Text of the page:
1. The world’s largest mental health data set. When we build partnerships with community organizations, we not only provide our service, but also share our data. Our scrubbed, anonymized data is the largest real-time mental health data set in the world. For our texters, we know what issues are top of mind for texters, which geographic areas tend to experience different types of crisis, and which words more most likely to help texters deescalate. And, when we partner with organizations, we share specific data back with the organization with the goal of equipping them with the context to build programs that would reduce instances of crisis in their communities.
  2. Innovative Research. Beyond community partnerships, we also work with research institutions to understand how to improve our service and how to apply our learnings to the broader world. Recently, we completed a research partnership with Berkely that analyzed the language of crisis specific to people with military experience. This type of research allows us to collaborate across industries to understand how particular communities express pain in nuanced ways.
  3. Empathy MVPs. In our seven years, we’ve trained over 40,000 people in crisis counseling. Not all of those people are still active counselors on our platform, but all of them have the tools to bring skills from their time with us out to the world. Our Crisis Counselors are teachers, doctors, 911 operators, and community advocates. Their work makes a difference in 1-on-1 conversations with texters and makes waves far beyond a text exchange.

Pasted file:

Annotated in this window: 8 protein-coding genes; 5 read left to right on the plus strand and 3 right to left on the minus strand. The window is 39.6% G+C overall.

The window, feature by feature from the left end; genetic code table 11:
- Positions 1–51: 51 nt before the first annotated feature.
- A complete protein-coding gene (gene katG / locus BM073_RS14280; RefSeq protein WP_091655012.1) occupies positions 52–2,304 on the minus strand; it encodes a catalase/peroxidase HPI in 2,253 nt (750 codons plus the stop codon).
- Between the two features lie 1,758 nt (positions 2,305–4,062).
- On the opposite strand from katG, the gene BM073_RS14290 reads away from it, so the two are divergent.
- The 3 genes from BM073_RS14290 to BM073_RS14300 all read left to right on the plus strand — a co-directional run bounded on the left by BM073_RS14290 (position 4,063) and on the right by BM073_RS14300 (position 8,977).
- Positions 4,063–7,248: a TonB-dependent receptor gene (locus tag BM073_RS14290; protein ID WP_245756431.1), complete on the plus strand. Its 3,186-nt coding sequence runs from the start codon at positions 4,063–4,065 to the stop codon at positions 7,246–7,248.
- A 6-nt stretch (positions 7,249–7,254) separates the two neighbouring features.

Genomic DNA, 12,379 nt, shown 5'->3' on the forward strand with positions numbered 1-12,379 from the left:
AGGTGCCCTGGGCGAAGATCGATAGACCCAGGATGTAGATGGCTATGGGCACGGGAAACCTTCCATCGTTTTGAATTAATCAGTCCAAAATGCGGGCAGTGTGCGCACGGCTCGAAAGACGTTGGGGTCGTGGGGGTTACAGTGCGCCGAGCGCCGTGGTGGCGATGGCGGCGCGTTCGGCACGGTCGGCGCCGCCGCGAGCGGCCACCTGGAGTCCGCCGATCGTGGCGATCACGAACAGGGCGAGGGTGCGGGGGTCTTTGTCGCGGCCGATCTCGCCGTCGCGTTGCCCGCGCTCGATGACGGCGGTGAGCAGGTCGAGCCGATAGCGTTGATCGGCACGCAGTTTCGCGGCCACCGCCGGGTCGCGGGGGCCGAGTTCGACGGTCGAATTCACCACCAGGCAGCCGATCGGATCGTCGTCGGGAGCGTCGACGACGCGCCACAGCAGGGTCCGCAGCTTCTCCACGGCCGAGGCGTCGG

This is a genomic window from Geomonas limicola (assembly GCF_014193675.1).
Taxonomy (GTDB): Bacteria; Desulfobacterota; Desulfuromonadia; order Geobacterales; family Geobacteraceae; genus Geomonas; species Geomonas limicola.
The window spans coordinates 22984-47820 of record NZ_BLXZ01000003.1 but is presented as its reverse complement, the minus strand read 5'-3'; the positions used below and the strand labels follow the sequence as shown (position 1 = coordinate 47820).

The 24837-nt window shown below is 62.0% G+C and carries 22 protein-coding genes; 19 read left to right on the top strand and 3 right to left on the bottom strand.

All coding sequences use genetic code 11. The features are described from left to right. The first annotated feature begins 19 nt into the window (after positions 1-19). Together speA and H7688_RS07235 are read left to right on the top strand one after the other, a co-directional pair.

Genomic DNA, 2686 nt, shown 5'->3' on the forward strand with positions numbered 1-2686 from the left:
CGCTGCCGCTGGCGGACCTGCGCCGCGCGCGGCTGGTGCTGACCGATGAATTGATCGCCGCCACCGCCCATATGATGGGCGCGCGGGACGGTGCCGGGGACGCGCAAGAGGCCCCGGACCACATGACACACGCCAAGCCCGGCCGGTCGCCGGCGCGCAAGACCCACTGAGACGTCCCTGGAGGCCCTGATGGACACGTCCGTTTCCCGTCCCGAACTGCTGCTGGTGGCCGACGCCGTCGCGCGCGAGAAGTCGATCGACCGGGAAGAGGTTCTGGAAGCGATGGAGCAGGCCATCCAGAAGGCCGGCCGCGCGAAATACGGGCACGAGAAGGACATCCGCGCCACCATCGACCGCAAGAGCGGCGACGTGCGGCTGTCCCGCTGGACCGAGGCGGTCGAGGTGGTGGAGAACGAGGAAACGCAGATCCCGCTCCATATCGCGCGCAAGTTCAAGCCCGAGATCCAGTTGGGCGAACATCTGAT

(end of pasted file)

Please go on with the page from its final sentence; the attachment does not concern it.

As a society, we can treat infections and illness, build new hospitals, and invest in new scientific research. But, that work will do little to address the health disparity without addressing the root cause of poor physical and mental health. To promote the wellbeing of our nation, addressing racism must be the first step. At Crisis Text Line, we’re on a transformative journey to center equity in all aspects of our work. This work is a never-ending process of self-reflection and action. And, it takes time: time to heal, time to restore, and time to chart a new path. We’re committed. In order for us to achieve our mission, we must address racism. Truly, it’s the heart of the matter.